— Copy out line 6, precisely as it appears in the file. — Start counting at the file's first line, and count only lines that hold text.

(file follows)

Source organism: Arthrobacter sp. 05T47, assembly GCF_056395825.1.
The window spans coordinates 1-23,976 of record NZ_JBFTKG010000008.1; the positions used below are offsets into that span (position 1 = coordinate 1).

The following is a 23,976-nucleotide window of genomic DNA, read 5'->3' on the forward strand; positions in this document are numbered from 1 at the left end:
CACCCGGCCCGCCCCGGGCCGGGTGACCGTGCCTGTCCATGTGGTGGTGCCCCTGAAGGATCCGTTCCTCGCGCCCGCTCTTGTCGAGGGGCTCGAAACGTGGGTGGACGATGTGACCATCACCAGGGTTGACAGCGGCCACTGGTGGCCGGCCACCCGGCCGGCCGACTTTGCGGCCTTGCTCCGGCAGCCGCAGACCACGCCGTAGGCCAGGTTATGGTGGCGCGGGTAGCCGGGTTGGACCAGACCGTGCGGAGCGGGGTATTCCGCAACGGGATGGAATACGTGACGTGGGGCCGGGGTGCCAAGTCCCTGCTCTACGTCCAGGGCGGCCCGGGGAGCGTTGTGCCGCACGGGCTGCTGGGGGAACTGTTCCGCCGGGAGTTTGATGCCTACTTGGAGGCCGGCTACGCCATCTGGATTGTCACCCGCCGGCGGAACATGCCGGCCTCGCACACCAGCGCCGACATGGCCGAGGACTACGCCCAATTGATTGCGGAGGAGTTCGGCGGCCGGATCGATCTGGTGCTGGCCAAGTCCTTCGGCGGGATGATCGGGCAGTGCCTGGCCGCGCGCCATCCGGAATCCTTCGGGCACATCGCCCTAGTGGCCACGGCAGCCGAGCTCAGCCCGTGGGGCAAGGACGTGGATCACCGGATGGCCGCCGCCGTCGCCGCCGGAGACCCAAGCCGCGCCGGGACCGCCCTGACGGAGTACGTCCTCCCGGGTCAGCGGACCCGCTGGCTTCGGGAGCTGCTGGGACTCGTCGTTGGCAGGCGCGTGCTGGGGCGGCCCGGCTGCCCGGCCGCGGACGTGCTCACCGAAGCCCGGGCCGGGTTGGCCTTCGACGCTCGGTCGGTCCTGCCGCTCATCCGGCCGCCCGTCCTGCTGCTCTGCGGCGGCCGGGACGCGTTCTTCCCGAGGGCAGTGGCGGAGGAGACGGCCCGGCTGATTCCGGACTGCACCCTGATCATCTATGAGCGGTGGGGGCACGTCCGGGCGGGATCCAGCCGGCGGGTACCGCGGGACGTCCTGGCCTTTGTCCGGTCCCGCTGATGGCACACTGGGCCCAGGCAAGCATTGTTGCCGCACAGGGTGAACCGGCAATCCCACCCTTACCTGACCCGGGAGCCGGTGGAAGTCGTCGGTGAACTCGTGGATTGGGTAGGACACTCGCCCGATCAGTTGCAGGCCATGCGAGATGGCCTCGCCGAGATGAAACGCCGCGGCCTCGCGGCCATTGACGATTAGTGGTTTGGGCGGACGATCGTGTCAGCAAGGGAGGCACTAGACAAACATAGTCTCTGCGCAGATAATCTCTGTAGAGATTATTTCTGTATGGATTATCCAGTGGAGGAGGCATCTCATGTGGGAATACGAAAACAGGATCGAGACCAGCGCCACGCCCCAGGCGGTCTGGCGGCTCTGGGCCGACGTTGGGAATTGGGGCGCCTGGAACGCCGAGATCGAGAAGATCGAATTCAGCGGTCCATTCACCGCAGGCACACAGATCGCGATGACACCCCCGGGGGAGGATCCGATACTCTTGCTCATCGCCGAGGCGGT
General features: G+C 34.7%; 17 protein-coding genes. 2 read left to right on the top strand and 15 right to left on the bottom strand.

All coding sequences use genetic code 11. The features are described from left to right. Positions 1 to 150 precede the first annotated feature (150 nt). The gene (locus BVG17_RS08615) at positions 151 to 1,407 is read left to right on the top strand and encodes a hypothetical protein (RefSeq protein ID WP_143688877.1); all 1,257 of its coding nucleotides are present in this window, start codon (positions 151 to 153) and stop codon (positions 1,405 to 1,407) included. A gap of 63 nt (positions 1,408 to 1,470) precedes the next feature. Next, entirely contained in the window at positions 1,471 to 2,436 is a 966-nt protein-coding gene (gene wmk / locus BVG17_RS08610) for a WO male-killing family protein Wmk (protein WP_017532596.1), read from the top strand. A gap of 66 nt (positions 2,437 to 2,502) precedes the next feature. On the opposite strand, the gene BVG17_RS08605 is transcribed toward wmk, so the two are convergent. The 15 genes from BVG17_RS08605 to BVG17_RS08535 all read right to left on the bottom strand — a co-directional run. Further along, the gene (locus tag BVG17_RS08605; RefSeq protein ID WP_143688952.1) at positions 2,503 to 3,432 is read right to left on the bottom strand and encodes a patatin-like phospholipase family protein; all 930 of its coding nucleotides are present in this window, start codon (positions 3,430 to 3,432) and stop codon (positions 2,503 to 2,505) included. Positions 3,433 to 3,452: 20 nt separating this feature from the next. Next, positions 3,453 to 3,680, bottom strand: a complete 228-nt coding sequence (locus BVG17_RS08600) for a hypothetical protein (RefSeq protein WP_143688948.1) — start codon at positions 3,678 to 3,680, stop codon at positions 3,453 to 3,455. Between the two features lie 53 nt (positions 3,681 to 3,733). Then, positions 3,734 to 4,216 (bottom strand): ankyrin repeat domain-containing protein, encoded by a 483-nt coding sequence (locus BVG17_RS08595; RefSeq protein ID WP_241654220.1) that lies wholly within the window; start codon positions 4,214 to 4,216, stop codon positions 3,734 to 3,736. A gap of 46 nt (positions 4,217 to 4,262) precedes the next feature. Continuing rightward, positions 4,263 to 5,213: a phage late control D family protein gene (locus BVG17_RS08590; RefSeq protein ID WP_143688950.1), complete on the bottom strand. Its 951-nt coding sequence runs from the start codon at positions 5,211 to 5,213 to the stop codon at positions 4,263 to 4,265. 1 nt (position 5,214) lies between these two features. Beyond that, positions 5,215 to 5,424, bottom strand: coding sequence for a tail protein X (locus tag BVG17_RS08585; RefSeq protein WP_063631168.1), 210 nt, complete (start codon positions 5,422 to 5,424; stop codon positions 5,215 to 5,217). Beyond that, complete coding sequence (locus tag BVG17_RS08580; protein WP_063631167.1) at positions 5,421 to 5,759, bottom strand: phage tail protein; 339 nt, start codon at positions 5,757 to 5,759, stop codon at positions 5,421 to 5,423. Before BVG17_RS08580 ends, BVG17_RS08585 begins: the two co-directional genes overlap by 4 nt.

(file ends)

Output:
All coding sequences use genetic code 11. The features are described from left to right. Positions 1 to 150 precede the first annotated feature (150 nt). The gene (locus BVG17_RS08615) at positions 151 to 1,407 is read left to right on the top strand and encodes a hypothetical protein (RefSeq protein ID WP_143688877.1); all 1,257 of its coding nucleotides are present in this window, start codon (positions 151 to 153) and stop codon (positions 1,405 to 1,407) included. A gap of 63 nt (positions 1,408 to 1,470) precedes the next feature. Next, entirely contained in the window at positions 1,471 to 2,436 is a 966-nt protein-coding gene (gene wmk / locus BVG17_RS08610) for a WO male-killing family protein Wmk (protein WP_017532596.1), read from the top strand. A gap of 66 nt (positions 2,437 to 2,502) precedes the next feature. On the opposite strand, the gene BVG17_RS08605 is transcribed toward wmk, so the two are convergent. The 15 genes from BVG17_RS08605 to BVG17_RS08535 all read right to left on the bottom strand — a co-directional run. Further along, the gene (locus tag BVG17_RS08605; RefSeq protein ID WP_143688952.1) at positions 2,503 to 3,432 is read right to left on the bottom strand and encodes a patatin-like phospholipase family protein; all 930 of its coding nucleotides are present in this window, start codon (positions 3,430 to 3,432) and stop codon (positions 2,503 to 2,505) included. Positions 3,433 to 3,452: 20 nt separating this feature from the next. Next, positions 3,453 to 3,680, bottom strand: a complete 228-nt coding sequence (locus BVG17_RS08600) for a hypothetical protein (RefSeq protein WP_143688948.1) — start codon at positions 3,678 to 3,680, stop codon at positions 3,453 to 3,455. Between the two features lie 53 nt (positions 3,681 to 3,733). Then, positions 3,734 to 4,216 (bottom strand): ankyrin repeat domain-containing protein, encoded by a 483-nt coding sequence (locus BVG17_RS08595; RefSeq protein ID WP_241654220.1) that lies wholly within the window; start codon positions 4,214 to 4,216, stop codon positions 3,734 to 3,736. A gap of 46 nt (positions 4,217 to 4,262) precedes the next feature. Continuing rightward, positions 4,263 to 5,213: a phage late control D family protein gene (locus BVG17_RS08590; RefSeq protein ID WP_143688950.1), complete on the bottom strand. Its 951-nt coding sequence runs from the start codon at positions 5,211 to 5,213 to the stop codon at positions 4,263 to 4,265. 1 nt (position 5,214) lies between these two features. Beyond that, positions 5,215 to 5,424, bottom strand: coding sequence for a tail protein X (locus tag BVG17_RS08585; RefSeq protein WP_063631168.1), 210 nt, complete (start codon positions 5,422 to 5,424; stop codon positions 5,215 to 5,217). Beyond that, complete coding sequence (locus tag BVG17_RS08580; protein WP_063631167.1) at positions 5,421 to 5,759, bottom strand: phage tail protein; 339 nt, start codon at positions 5,757 to 5,759, stop codon at positions 5,421 to 5,423. Before BVG17_RS08580 ends, BVG17_RS08585 begins: the two co-directional genes overlap by 4 nt.